Friday, February 9, 2024

I would like to be a man

Amy Lowell, a colourful and influential personality in American poetry during the first quarter of the 20th century, was born 150 years ago today. Apart from writing her own poetry, she also promoted contemporary and historical poets; and she authored the introduction to an anthology of very early Japanese diaries translated into English. She did not, it seems, keep a diary herself apart from during a few years when still a teenager. These youthful diaries have been used by biographers to show a marked youthful preference for friendship with, and love of, other girls.

Lowell was born on 9 February 1874 into a wealthy and prominent Brookline (Massachusetts) family. She was educated at home and at private schools, travelling widely with her family, but she never attended college. She had two brothers who went on to achieve some fame, one as an astronomer, and one as president of Harvard College. Amy is said to have compensated for a lack of university education by reading avidly, and through collecting books. In her late 20s, she turned to poetry, not publishing, though, until 1910 when a poem of hers appeared in Atlantic Monthly. Two years later she issued her first book of poems, A Dome of Many-Coloured Glass, which was followed by Sword Blades and Poppy Seeds.

From 1912 or so, Lowell and the actress Ada Dwyer Russell were reputed to be lovers, and Russell is said to be the subject of Lowell’s more erotic works. The two women travelled to England together, where Lowell met Ezra Pound, who then became both an influence and a critic of her work. In particular, Lowell is considered to have displaced Pound as leader of the so-called Imagist poets (considered by some to be forerunners of the Modernist movement); and Pound, reportedly, considered suing Lowell over her use of the word ‘Imagist’ in the title of a series of anthologies.

During her later years, Encyclopaedia Britannica says, Lovell was the most striking figure in American poetry: ‘Her vivid and powerful personality, her independence and zest made her conspicuous, as did her scorn of convention in such defiant gestures as smoking cigars.’ Apart from publishing her own poems, Lowell was also a keen promoter of both contemporary and historical poets. She died in 1925; and the following year was awarded the Pulitzer Prize for Poetry for her collection, What’s O’Clock.

Further biographical information is available from the Poetry Foundation, the Academy of American Poets, Modern American Poetry, or Wikipedia.

Lowell did not leave behind, as far as I can tell, any adult diaries. However, biographers have made good use of a few teenage journals which are held in the Houghton Library, Harvard University. Melissa Bradshaw, for example, in Amy Lowell, Diva Poet (Ashgate Publishing, 2011) says in her introduction (available to read online at Googlebooks):

‘[Lowell’s] adolescent journals show that she regards her friends’ obsessive interest in boys as curious, and their mistaken assumption that a diary entry confessing love for a girl ("Oh my darling!!!!! My darling!!!!!!”) is directed at a boy amusing (“Walter; oh it is too rich”). In the diary entries that follow, however, she concedes that she might marry “if I ever find a man I can love and who will love me equally and will have me,” showing that she does not view marriage as a given but rather a choice predicated on companionate love.’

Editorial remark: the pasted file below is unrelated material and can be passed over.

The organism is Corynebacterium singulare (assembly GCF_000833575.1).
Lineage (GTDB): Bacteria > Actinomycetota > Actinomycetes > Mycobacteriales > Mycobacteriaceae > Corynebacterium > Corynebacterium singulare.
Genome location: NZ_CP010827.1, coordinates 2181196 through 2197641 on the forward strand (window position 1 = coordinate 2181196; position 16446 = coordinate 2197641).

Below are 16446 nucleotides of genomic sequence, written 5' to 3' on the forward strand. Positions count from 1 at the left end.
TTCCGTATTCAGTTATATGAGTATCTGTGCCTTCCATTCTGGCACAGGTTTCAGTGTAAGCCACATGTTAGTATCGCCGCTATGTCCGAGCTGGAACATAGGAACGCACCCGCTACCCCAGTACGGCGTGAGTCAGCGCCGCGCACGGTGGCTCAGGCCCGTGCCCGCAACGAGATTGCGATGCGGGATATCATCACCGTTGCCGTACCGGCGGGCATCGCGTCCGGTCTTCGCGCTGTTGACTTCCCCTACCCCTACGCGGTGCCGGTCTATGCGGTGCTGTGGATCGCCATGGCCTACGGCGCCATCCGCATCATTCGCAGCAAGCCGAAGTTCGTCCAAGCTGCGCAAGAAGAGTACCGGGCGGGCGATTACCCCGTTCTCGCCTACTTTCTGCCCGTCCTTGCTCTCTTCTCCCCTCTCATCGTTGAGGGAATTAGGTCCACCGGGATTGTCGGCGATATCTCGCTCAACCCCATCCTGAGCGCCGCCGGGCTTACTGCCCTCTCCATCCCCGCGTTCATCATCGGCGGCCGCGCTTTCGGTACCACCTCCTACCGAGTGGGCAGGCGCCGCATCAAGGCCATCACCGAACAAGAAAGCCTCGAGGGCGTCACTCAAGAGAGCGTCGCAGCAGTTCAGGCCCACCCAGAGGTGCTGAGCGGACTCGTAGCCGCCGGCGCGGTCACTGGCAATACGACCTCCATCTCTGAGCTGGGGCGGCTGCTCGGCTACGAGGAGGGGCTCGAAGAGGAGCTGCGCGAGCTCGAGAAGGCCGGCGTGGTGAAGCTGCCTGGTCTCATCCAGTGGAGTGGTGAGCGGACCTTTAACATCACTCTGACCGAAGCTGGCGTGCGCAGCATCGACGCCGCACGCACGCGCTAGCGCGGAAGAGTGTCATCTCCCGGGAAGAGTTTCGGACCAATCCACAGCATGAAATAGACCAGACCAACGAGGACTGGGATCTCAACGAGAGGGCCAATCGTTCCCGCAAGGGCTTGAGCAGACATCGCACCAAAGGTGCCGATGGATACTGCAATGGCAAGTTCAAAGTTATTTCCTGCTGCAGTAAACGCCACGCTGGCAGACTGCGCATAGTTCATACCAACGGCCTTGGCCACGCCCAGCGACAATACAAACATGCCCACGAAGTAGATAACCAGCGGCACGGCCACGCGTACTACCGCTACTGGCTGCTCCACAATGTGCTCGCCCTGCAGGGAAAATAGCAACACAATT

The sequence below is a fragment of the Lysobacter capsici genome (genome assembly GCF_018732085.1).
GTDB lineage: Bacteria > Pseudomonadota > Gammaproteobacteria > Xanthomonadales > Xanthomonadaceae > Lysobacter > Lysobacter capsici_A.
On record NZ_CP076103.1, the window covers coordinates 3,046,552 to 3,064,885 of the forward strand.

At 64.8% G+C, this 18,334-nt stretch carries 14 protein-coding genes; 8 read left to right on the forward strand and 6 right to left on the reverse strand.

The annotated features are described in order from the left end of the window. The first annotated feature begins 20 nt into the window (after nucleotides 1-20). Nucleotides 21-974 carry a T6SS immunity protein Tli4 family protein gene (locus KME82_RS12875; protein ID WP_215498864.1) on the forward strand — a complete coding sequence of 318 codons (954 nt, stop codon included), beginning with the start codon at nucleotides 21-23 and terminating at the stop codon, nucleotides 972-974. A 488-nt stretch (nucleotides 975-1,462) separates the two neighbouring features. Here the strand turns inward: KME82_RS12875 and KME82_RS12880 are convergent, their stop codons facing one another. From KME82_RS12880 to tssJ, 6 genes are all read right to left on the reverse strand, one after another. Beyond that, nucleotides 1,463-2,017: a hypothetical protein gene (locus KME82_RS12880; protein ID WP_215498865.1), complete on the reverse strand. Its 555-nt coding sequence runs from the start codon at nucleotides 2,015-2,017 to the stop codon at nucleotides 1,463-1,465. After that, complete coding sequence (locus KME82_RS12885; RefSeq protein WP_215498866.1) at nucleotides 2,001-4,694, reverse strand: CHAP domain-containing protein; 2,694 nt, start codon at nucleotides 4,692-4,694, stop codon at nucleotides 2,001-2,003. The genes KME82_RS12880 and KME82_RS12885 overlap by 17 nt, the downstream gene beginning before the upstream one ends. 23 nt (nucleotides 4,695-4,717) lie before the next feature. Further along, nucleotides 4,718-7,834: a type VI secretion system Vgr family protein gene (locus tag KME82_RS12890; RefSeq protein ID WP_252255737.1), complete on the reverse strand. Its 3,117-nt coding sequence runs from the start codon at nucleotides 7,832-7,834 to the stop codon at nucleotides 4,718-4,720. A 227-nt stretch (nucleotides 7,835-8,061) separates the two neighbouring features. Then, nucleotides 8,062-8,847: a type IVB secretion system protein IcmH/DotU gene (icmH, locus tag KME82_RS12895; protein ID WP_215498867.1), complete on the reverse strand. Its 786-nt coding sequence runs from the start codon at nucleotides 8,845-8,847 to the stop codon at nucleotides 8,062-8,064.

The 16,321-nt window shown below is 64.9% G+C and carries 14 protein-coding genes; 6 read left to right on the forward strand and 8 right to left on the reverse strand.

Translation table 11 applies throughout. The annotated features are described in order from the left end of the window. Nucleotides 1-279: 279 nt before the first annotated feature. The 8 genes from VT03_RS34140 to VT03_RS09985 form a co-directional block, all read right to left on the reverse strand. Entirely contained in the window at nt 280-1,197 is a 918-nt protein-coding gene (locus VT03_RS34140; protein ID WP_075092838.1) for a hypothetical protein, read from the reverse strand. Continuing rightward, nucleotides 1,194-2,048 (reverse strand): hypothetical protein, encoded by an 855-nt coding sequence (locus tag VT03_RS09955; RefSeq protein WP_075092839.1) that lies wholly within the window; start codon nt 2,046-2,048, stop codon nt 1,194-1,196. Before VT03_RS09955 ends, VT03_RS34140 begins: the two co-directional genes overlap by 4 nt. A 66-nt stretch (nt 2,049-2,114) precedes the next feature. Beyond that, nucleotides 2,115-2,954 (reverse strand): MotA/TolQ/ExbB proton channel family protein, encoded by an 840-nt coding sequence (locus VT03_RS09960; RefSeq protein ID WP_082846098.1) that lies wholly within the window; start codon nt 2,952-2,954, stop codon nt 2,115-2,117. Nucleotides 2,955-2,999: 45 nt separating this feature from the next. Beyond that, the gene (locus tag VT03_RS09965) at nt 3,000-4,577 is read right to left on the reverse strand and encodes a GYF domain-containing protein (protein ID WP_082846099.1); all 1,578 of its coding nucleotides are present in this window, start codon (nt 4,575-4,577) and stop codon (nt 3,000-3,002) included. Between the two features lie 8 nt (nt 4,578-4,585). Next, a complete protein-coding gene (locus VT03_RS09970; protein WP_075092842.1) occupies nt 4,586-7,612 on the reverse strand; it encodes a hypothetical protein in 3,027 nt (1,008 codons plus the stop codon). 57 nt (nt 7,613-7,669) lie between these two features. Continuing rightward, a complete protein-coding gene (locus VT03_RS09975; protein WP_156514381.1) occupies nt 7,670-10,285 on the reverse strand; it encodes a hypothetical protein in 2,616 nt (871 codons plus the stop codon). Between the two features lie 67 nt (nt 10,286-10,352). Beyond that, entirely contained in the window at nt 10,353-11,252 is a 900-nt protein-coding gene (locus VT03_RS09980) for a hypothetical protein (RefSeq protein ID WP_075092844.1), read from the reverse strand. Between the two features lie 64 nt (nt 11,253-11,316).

Towards the end of her first chapter, Bradshaw adds: ‘Entry after entry, however, chronicles her intense, passionate, unrequited love for several female friends. In these entries, Lowell tries to imagine how a life devoted to loving women might unfold and what it might look like. Unable to quite conceptualise this, she instead wishes to be a man: “I can imagine falling in love with a woman, but not with a man, I should like to be a man, and fall in love with a woman.” In one particularly anguished entry, routinely ignored by biographers, Lowell clearly articulates her desire for women, her despair at ever being allowed to fulfil her desires, and her suspicion that others might feel similarly’:

26 January 1890
‘Nobody could ever love me I know. I am but a contemptible being, but I want love, love, love. I know I am making a fool of myself but shurely there are others who have such thoughts. . . If I were a man I’d ask [Patty Storrow, a friend] to be my wife. But I am a woman. I can only ask her to love me and and I cannot do that. . . Men I could not love. My ideal is too high. But I want, need, yearn, for the love of a strong, tender woman. Oh God! Bless her and help me! Amen!’

Elsewhere in Bradshaw’s book this extract is also quoted:

8 January 1889
‘Oh! Wouldn’t I like to be a man . . . [B]eing a man would be fine; no dependence, go where you please, do what you please . . . Oh well, what me be must be. I would like to be a man. Now.’

Amy Lowell, it is also worth noting, wrote the introduction to a 1920 book called Diaries of Court Ladies of Old Japan, translated by Annie Shepley Omori and Kochi Doi, and published by Houghton Mifflin in the US and Constable in the UK. The full text and illustrations are widely available on the internet, at Internet Archive and at A Celebration of Women Writers hosted by Penn Libraries. The book has twice featured in The Diary Review before - Japan, a millennium ago about Shikibu Murasaki and A lady of Old Japan about the Sarashina Diary.

This article is a slightly revised version of one first published on 9 February 2014.

No comments: